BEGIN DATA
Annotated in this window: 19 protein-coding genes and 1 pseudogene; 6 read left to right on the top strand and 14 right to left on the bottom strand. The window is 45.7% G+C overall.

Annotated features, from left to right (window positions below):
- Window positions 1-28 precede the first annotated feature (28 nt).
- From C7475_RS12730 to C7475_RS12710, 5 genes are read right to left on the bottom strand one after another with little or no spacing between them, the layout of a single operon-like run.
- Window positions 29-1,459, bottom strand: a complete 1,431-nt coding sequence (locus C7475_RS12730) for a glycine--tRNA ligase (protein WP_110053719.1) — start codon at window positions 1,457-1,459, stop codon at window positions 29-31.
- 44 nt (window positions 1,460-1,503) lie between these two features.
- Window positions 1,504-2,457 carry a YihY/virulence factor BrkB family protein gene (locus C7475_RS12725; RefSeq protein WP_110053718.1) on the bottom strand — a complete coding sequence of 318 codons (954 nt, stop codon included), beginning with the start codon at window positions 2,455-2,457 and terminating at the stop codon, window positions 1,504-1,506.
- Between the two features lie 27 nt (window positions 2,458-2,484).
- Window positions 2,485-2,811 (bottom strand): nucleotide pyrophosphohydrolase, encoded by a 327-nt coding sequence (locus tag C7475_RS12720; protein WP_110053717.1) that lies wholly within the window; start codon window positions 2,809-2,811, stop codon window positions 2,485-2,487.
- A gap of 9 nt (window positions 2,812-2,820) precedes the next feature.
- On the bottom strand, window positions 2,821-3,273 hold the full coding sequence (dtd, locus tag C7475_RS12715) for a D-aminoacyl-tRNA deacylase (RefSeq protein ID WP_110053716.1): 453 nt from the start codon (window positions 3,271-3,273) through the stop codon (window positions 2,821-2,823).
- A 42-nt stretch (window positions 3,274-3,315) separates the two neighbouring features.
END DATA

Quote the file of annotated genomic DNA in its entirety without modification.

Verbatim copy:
Annotated in this window: 19 protein-coding genes and 1 pseudogene; 6 read left to right on the top strand and 14 right to left on the bottom strand. The window is 45.7% G+C overall.

Annotated features, from left to right (window positions below):
- Window positions 1-28 precede the first annotated feature (28 nt).
- From C7475_RS12730 to C7475_RS12710, 5 genes are read right to left on the bottom strand one after another with little or no spacing between them, the layout of a single operon-like run.
- Window positions 29-1,459, bottom strand: a complete 1,431-nt coding sequence (locus C7475_RS12730) for a glycine--tRNA ligase (protein WP_110053719.1) — start codon at window positions 1,457-1,459, stop codon at window positions 29-31.
- 44 nt (window positions 1,460-1,503) lie between these two features.
- Window positions 1,504-2,457 carry a YihY/virulence factor BrkB family protein gene (locus C7475_RS12725; RefSeq protein WP_110053718.1) on the bottom strand — a complete coding sequence of 318 codons (954 nt, stop codon included), beginning with the start codon at window positions 2,455-2,457 and terminating at the stop codon, window positions 1,504-1,506.
- Between the two features lie 27 nt (window positions 2,458-2,484).
- Window positions 2,485-2,811 (bottom strand): nucleotide pyrophosphohydrolase, encoded by a 327-nt coding sequence (locus tag C7475_RS12720; protein WP_110053717.1) that lies wholly within the window; start codon window positions 2,809-2,811, stop codon window positions 2,485-2,487.
- A gap of 9 nt (window positions 2,812-2,820) precedes the next feature.
- On the bottom strand, window positions 2,821-3,273 hold the full coding sequence (dtd, locus tag C7475_RS12715) for a D-aminoacyl-tRNA deacylase (RefSeq protein ID WP_110053716.1): 453 nt from the start codon (window positions 3,271-3,273) through the stop codon (window positions 2,821-2,823).
- A 42-nt stretch (window positions 3,274-3,315) separates the two neighbouring features.